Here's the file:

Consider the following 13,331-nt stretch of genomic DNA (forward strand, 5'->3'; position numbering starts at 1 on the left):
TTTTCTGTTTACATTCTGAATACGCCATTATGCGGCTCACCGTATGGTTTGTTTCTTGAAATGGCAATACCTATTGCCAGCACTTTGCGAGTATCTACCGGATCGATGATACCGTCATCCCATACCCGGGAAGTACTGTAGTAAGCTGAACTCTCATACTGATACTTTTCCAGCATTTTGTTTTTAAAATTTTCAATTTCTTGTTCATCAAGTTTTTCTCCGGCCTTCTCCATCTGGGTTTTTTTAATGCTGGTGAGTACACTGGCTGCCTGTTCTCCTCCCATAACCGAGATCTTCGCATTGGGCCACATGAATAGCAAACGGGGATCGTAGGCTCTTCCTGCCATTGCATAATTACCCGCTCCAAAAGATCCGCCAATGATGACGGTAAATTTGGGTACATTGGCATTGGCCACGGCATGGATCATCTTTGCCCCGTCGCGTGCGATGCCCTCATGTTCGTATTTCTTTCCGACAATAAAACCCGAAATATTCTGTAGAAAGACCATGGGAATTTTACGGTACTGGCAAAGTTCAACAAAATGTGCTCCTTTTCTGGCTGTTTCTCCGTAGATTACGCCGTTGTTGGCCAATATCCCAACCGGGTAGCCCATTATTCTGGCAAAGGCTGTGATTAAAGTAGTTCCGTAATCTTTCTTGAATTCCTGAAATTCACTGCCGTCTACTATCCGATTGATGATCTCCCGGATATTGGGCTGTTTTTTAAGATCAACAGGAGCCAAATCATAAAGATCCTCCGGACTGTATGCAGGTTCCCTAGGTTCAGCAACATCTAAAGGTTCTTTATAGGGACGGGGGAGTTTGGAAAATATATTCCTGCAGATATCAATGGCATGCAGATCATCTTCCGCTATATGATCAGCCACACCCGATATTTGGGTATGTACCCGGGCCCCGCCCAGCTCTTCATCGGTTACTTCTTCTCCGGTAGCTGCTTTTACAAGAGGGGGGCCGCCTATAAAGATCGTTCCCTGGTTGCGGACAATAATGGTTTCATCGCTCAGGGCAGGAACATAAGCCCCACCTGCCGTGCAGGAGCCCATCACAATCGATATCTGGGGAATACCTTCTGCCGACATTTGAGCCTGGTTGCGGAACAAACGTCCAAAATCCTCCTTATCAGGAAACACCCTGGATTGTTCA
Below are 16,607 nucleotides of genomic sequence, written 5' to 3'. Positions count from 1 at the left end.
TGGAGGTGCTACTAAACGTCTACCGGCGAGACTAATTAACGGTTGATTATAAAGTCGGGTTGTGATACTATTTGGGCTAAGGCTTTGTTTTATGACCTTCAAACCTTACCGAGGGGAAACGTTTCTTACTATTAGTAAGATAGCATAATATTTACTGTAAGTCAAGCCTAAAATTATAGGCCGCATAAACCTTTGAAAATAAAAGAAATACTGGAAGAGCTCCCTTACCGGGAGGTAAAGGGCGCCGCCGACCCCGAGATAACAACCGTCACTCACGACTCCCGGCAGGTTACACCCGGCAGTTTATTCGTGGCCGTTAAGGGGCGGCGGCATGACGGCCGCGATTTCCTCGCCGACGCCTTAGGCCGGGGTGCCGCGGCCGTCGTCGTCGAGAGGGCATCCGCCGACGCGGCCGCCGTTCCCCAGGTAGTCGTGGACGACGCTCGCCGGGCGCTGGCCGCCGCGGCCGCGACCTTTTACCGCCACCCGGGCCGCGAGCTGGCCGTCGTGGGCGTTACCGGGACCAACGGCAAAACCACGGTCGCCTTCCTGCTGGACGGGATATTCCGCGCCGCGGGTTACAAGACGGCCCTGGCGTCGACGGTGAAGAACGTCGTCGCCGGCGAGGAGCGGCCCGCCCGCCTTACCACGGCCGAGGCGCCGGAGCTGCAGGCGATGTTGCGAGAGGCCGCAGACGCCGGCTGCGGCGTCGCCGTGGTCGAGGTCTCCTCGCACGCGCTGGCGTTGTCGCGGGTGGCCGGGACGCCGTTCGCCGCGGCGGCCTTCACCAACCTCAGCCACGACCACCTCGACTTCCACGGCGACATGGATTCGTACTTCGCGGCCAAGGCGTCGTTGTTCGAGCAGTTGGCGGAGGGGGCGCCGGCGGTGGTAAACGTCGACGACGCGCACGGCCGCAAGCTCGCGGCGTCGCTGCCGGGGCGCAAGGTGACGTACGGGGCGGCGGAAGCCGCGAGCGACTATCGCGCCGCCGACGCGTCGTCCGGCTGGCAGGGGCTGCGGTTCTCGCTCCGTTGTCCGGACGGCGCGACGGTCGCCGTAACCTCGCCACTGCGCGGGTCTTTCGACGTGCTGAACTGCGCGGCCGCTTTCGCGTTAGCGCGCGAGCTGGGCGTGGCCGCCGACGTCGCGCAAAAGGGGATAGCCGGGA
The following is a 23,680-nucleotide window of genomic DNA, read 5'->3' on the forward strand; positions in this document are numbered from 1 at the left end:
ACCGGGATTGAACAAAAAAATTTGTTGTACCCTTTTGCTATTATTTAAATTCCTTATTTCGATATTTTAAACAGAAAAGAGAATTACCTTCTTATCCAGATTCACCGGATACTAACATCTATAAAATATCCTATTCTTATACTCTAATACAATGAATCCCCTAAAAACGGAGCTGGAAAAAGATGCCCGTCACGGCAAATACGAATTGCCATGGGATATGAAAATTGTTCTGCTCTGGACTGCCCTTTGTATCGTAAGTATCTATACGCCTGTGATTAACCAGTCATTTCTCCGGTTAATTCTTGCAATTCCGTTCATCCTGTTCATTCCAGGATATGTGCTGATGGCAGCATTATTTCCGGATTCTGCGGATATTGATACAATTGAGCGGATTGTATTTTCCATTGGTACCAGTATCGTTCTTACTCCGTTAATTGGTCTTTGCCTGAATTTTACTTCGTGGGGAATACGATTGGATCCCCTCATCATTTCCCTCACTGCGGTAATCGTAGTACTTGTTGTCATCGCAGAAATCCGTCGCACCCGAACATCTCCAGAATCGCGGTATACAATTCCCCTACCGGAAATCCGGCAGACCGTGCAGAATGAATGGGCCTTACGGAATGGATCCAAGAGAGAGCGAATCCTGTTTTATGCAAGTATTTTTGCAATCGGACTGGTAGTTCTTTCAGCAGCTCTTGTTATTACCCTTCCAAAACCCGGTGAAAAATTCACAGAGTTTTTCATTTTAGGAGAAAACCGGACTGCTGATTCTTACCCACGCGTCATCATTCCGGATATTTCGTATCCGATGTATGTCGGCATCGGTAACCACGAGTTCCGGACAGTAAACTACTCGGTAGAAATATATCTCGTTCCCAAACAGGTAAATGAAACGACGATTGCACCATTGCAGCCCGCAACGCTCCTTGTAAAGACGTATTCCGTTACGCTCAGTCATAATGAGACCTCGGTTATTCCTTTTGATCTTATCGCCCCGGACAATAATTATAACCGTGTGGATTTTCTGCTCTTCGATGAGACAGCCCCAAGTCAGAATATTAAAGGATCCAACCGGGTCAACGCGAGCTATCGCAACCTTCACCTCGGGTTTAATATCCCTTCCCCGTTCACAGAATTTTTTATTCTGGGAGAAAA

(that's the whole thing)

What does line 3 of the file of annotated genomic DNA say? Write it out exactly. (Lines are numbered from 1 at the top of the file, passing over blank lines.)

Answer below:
Below are 16,607 nucleotides of genomic sequence, written 5' to 3'. Positions count from 1 at the left end.